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Linux Business Software Linux

The Failures Of Desktop Linux 882

PDAJames writes "Maybe Linux isn't quite ready for the desktop after all. After an earlier, very positive evaluation of SuSE Linux Desktop, ZDNet UK has carried out a more in-depth review, running the system in a production environment for two weeks, and found it wanting. A key problem area was interacting with the corporate Windows network. When will this stuff finally be ironed out?"
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The Failures Of Desktop Linux

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  • by Anonymous Coward on Monday July 28, 2003 @07:29PM (#6554685)
    interoperability between its DEs. I think that says a lot here: []
  • Re:Other boxen (Score:5, Informative)

    by Scorpion265 ( 650012 ) on Monday July 28, 2003 @07:33PM (#6554721)
    Actualy, Linux supports Appletalk, and OS X supports NFS. There really isn't a need for samba in a non windows environment. I also believe there will be support for Rendevous in *nix soon too.
  • by GigsVT ( 208848 ) on Monday July 28, 2003 @07:47PM (#6554840) Journal
    You can move the database backend to postgres or whatnot, and keep the Access frontend, while you write up a new frontend in PHP or whatever your favorite language is. It's what we're doing, slowly. Of course, some of the databases are jumping directly from obselete Lotus Approach to postgres/PHP, a fine example of the perils of proprietary software lockin.
  • by Anonymous Coward on Monday July 28, 2003 @08:00PM (#6554933)
    If you really need proper windows domain authentication etc with minimal hassles, then you should consider Xandros.

    For further information check out the following article. 6. html

    Xandros Server is due anytime soon, and Xandros Desktop 2.0 should be due out around November or thereabouts.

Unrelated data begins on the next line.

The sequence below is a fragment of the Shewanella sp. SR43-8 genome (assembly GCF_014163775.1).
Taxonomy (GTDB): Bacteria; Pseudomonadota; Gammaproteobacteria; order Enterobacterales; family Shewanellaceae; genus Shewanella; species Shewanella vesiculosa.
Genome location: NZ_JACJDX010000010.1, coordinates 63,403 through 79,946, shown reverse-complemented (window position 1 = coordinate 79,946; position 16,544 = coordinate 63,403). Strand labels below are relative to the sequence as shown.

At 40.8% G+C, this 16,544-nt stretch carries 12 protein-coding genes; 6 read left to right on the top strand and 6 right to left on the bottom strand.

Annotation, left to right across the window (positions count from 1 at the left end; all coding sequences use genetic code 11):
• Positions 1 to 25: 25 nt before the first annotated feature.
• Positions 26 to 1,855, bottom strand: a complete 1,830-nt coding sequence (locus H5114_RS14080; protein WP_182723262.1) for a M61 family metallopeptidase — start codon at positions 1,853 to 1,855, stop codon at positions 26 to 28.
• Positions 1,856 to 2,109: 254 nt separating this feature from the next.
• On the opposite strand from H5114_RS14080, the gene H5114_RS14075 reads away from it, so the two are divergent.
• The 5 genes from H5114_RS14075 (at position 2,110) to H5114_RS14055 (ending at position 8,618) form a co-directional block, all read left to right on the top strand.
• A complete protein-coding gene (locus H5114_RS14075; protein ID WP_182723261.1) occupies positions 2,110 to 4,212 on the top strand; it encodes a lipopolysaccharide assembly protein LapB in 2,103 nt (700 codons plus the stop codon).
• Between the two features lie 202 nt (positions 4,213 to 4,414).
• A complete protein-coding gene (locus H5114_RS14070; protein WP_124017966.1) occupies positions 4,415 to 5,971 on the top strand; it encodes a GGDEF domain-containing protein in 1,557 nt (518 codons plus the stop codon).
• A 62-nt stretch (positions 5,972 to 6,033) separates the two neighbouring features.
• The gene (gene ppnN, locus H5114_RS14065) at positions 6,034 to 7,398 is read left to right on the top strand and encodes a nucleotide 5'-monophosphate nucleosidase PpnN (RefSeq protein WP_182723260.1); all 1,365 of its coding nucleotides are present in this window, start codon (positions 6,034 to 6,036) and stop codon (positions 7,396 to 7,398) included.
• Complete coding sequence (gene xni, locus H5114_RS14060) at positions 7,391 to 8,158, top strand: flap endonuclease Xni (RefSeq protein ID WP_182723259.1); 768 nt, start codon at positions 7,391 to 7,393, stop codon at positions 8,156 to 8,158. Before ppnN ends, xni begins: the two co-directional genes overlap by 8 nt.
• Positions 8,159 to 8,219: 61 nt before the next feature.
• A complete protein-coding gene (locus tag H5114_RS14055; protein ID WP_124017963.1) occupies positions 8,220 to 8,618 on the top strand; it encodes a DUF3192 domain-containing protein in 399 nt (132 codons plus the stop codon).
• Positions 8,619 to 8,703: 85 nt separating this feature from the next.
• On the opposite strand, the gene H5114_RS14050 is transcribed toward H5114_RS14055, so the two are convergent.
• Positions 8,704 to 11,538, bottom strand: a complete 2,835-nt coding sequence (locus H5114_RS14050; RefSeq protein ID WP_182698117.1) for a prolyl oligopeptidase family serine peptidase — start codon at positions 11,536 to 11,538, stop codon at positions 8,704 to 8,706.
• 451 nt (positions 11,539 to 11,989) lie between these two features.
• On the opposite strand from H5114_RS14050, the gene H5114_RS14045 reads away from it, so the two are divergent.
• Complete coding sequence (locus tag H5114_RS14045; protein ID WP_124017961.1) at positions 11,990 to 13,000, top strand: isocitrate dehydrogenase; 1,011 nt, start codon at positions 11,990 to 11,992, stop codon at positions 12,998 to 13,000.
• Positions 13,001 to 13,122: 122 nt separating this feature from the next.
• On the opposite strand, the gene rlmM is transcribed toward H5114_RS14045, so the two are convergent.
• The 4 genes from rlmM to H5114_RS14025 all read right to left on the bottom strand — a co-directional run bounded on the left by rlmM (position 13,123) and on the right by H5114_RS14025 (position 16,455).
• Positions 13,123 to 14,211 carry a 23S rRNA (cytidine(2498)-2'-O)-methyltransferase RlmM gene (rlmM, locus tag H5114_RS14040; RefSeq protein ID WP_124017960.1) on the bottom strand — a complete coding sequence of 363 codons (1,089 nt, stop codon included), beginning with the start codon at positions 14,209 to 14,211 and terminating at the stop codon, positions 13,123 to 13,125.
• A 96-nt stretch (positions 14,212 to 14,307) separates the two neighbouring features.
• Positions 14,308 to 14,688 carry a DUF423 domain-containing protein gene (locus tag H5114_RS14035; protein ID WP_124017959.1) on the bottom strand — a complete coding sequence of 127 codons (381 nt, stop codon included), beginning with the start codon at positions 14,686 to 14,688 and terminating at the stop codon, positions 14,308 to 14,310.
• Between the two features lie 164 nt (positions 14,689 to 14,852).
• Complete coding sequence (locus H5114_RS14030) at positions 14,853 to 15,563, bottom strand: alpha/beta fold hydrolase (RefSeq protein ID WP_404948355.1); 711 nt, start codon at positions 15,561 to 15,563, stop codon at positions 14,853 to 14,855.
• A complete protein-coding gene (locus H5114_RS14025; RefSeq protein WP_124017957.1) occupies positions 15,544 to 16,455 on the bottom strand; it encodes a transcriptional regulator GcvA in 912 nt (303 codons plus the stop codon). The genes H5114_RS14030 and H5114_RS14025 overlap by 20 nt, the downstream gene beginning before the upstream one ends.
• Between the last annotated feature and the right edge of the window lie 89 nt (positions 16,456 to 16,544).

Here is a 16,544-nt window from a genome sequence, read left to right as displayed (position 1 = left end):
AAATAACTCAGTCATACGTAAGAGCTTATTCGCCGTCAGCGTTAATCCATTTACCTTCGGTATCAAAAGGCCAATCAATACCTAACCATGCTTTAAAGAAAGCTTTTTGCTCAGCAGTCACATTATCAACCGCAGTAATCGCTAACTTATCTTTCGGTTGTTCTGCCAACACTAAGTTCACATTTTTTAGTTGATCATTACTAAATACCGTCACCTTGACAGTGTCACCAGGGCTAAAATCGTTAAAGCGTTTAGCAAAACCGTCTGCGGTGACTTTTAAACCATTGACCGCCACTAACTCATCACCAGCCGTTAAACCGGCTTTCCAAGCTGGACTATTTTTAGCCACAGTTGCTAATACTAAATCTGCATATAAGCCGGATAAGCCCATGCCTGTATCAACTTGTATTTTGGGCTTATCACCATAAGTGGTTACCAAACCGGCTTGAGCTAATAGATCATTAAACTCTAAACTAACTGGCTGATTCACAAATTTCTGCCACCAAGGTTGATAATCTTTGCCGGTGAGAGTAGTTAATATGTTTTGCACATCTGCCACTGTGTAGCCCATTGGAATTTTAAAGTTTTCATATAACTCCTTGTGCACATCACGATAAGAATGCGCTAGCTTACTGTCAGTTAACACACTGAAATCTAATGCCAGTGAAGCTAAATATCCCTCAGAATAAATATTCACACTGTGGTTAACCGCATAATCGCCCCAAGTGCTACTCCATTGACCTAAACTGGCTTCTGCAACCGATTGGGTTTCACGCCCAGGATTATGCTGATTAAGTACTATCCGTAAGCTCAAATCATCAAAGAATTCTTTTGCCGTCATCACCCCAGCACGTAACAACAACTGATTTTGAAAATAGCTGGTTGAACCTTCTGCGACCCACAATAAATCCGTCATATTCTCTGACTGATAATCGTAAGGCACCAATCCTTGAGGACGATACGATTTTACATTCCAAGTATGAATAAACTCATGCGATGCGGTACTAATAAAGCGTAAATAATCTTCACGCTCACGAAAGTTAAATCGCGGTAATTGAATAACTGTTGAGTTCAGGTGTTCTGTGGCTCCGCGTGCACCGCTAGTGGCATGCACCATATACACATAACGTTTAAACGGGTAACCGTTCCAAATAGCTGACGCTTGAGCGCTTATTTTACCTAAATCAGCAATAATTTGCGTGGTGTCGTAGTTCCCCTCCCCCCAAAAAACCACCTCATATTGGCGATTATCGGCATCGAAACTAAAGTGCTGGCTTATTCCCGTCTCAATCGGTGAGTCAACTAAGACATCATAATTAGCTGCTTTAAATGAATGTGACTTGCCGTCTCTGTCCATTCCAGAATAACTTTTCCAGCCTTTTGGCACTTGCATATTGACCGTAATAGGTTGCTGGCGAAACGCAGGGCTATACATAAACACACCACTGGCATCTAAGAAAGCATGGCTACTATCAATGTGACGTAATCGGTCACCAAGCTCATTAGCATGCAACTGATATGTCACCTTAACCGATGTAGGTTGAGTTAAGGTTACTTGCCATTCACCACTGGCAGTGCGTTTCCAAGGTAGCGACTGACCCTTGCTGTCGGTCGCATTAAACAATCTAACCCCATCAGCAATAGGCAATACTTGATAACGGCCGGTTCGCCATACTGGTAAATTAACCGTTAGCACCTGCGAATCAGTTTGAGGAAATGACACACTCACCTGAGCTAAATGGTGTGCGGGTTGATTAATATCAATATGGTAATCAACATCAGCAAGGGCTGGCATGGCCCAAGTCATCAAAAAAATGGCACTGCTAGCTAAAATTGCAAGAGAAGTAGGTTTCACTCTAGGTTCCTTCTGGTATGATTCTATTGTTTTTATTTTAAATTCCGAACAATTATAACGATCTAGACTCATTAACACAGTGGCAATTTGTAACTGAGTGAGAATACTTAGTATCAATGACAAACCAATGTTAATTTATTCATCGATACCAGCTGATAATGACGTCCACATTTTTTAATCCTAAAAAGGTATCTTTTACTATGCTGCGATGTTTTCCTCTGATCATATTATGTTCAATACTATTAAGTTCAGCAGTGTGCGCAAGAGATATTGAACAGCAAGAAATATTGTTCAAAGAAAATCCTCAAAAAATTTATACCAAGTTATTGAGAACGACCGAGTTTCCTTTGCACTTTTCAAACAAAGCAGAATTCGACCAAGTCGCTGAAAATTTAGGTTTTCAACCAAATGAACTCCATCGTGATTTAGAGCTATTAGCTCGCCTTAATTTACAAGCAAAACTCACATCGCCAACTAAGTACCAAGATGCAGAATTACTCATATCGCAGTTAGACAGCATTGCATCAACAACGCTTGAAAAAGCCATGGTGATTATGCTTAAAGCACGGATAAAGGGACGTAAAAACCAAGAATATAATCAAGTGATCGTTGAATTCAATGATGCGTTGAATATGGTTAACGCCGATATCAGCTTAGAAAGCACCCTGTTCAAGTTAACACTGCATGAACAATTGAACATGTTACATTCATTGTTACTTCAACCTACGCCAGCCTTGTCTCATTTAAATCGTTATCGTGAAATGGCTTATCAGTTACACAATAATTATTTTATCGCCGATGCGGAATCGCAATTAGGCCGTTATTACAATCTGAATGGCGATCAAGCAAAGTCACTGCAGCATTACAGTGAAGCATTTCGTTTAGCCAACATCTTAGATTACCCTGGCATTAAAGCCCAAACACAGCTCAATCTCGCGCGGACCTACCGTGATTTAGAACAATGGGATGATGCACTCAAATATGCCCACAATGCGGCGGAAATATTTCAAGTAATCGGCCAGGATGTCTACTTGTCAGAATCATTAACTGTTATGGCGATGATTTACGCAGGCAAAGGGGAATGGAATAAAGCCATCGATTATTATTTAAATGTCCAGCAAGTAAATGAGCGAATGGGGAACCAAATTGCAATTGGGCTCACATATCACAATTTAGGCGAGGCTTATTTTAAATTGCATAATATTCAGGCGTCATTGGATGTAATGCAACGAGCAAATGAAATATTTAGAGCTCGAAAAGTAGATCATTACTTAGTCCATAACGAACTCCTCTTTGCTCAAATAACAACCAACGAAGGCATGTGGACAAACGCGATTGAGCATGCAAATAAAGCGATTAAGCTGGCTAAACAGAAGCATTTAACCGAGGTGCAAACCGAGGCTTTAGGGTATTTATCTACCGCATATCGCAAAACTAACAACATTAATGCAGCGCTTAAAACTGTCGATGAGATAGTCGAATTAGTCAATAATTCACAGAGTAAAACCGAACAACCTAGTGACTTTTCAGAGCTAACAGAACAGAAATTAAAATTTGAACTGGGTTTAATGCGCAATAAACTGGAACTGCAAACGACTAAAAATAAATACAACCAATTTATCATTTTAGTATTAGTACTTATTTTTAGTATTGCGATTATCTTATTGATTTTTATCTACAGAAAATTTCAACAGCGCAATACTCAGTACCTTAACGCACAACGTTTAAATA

While its an excellent distro, not enough people know about its merits. It is the best distro for the corporate desktop where, integration into a windows environment is important.
  • Re:Not exactly fair (Score:2, Informative)

    by GigsVT ( 208848 ) on Monday July 28, 2003 @08:04PM (#6554966) Journal
    The pitfalls of being quoted out of context. :)
  • by kyz ( 225372 ) on Monday July 28, 2003 @09:08PM (#6555448) Homepage
    showmount --all remoteservername

    It's just a case of one being graphical and one being a command program. Hire your favourite 14 year old nephew to program a Network Neighbourhood GUI that uses nmap, rpcinfo and showmount. Or teach the GUI users to use nmap, rpcinfo and showmount.
  • by /dev/trash ( 182850 ) on Monday July 28, 2003 @11:49PM (#6556321) Homepage Journal
    When will this stuff finally be ironed out?

    Microsoft's lack of open standards with stuff it develops?

  • by Anonymous Coward on Tuesday July 29, 2003 @12:52AM (#6556668)
    I had an AVI whose codec Intel made propriatery so only 2000 would play it (XP would send me to a page to purchase it) on Linux it playes great with MPlayer.
  • by ThatMadeNoSense ( 651445 ) on Tuesday July 29, 2003 @01:15AM (#6556764) Homepage Journal
    we would have more problems then you might think.

    That made no sense.

    Unless your just being a stubborn nix player.

    That made no sense.

    your talking about training hundreds of employes

    That made no sense.

  • by Dalcius ( 587481 ) on Tuesday July 29, 2003 @02:11AM (#6556965)
    "An infrastructure is not ripped out and replaced in a day -- or even two. I doubt that we'll see Linux being used for wholesale replacements of corporate desktops in the near future. Until that day does come, Linux needs to play nice with the current prevailing technology."